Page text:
And the biggest deception of the Messianic community has historically been the hiding of THE central dividing point between Christianity and Judaism – The Trinity / Divinity of Jesus. This is pointed out by Rabbi Bentzion Kravitz of Jews for Judaism in his article entitled “Messianic Truth in Advertising”. In it he says (emphasis mine):
“It is misleading for them to claim that the only difference between “messianic Jews” and other Jews, is their belief that Jesus is the Messiah. This was highlighted by Myers’ recent quote in the Jerusalem Post comparing messianic Jews to messianic Chabadniks. In fact, “Messianic Jews” intentionally avoid mentioning a fundamental difference. In addition to believing Jesus is the Messiah, they believe he is God in the flesh and part of a Trinity. Beliefs considered idolatrous by all denominations of Judaism.”
“As early as 1980, Jews for Jesus founder Moshe Rosen in his book “Sharing the New Life with a Jew,” advised messianic missionaries to avoid mentioning their belief in the deity of Jesus because it makes witnessing to Jews extremely difficult. Additionally, attempts by the messianic movement to prove their theology from biblical and rabbinic sources are based on misquotations and mistranslations.”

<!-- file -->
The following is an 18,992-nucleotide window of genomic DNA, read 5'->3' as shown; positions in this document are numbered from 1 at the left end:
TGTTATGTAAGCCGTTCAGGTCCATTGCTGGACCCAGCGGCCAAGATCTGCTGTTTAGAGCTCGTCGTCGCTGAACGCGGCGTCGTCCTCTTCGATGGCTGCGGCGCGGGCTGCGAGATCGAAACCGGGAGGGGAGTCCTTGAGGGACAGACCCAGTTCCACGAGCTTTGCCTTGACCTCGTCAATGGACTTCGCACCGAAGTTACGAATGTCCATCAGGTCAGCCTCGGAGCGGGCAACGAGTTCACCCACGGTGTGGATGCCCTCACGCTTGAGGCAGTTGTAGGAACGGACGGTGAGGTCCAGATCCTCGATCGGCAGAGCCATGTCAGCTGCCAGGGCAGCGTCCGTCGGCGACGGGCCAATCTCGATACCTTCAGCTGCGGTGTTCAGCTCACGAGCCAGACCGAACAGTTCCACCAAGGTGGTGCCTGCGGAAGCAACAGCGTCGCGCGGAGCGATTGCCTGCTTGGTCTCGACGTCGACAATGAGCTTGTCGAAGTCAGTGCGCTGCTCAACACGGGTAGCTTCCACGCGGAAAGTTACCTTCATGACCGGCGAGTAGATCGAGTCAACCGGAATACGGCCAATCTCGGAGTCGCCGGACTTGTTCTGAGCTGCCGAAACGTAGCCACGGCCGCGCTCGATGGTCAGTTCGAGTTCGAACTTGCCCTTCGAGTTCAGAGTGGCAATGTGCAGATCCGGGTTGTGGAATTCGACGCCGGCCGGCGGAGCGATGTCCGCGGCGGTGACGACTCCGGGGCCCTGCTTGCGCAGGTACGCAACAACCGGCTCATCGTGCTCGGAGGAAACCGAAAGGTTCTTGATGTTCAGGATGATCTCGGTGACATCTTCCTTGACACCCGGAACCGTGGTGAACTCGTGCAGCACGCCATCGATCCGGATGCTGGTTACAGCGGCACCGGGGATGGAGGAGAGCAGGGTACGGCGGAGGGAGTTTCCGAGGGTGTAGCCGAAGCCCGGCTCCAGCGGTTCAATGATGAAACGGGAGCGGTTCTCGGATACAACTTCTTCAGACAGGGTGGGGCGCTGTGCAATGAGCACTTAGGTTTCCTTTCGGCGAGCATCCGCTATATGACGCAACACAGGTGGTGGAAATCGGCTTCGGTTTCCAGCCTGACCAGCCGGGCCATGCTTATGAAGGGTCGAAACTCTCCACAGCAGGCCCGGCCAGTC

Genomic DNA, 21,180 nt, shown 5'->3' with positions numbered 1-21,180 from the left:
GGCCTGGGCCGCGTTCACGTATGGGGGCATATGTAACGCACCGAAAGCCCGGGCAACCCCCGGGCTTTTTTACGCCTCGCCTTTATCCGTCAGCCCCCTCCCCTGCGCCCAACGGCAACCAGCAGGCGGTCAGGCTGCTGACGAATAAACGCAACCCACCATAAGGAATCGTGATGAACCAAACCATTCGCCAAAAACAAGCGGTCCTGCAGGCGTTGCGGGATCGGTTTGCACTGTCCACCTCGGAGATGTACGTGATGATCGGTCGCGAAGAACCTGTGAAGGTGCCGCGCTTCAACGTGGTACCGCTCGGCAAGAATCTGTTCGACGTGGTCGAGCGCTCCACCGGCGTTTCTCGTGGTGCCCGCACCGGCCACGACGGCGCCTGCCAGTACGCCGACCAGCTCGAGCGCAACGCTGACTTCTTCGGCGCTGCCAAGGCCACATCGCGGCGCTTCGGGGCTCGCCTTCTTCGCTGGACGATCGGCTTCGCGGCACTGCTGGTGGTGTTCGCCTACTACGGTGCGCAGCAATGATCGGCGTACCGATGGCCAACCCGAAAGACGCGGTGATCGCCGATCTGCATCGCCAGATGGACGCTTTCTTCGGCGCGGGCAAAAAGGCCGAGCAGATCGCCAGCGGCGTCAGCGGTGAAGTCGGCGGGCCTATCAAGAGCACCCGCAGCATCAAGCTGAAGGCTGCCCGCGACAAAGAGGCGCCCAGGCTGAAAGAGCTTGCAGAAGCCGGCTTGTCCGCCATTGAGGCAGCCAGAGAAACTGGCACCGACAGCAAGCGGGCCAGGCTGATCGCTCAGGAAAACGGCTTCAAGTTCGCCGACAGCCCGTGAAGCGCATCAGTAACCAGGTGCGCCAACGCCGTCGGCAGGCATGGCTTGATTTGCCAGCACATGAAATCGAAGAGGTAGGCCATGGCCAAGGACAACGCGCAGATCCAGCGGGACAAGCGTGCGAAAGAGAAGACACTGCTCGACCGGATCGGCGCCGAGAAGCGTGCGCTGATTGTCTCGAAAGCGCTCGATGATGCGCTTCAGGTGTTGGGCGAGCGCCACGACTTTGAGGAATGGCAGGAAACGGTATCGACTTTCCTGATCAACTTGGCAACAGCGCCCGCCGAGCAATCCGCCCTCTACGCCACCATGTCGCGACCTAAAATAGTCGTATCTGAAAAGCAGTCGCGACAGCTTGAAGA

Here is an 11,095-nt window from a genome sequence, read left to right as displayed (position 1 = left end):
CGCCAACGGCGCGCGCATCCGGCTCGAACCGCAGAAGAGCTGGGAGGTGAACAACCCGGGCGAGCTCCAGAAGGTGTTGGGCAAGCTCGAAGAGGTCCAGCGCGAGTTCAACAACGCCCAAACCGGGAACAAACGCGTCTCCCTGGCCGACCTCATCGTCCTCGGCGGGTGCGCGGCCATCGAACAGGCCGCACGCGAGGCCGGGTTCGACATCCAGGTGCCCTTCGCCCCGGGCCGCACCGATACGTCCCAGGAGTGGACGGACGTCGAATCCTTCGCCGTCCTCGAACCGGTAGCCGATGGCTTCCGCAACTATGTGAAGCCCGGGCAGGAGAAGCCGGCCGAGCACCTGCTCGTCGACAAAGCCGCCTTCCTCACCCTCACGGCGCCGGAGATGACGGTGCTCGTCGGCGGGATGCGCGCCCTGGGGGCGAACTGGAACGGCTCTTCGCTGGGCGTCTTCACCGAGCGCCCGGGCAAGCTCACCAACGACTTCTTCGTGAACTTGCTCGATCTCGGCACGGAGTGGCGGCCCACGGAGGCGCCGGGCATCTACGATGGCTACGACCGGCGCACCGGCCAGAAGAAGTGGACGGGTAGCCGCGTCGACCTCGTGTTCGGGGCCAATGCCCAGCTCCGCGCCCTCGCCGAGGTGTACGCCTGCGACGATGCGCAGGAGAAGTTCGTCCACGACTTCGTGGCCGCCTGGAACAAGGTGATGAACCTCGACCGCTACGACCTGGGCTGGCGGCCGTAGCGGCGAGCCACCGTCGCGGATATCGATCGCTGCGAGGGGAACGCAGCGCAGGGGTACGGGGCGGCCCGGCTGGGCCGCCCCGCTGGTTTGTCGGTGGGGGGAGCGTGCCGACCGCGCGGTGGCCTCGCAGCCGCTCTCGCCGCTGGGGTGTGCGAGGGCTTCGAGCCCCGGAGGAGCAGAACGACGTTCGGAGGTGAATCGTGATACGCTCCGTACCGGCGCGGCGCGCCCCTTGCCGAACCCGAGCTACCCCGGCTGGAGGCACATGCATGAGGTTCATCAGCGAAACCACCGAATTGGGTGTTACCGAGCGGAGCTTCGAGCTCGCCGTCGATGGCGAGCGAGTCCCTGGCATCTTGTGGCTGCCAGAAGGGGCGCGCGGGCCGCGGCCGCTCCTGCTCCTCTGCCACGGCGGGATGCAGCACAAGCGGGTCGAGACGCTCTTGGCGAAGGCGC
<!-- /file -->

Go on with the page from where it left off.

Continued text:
“Even before Christianity, Jews rejected these anti-Jewish non-monotheistic beliefs. We also realize they were introduced into Christianity due to the influence of pagan cult gods like Osiris and Dionysus.”
“Obviously there are other differences. “Messianic Jews” accept the Greek New Testament as divinely inspired scripture and they believe that all Jews who don’t believe in Jesus face eternal damnation in hell. However, historically it is their idolatrous beliefs that have ultimately placed “Jews who believe in Jesus” outside the pale of Judaism.”
This is further demonstrated to be the case by a rare, TRUE Jewish believer in Jesus as the Messiah – as the real human Messiah, NOT God in the Flesh – whom I discovered while doing some web searches one day. His name is Rabbi Louis Baruch Vos Levitz and he runs an independent Synagogue in Woburn, MA along with a web site called http://www.shomeryisrael.org/. On his site Rabbi Louis presents an excellent article entitled “Why Messianic Judaism is Not Judaism”. Here he further describes the issue in the following way: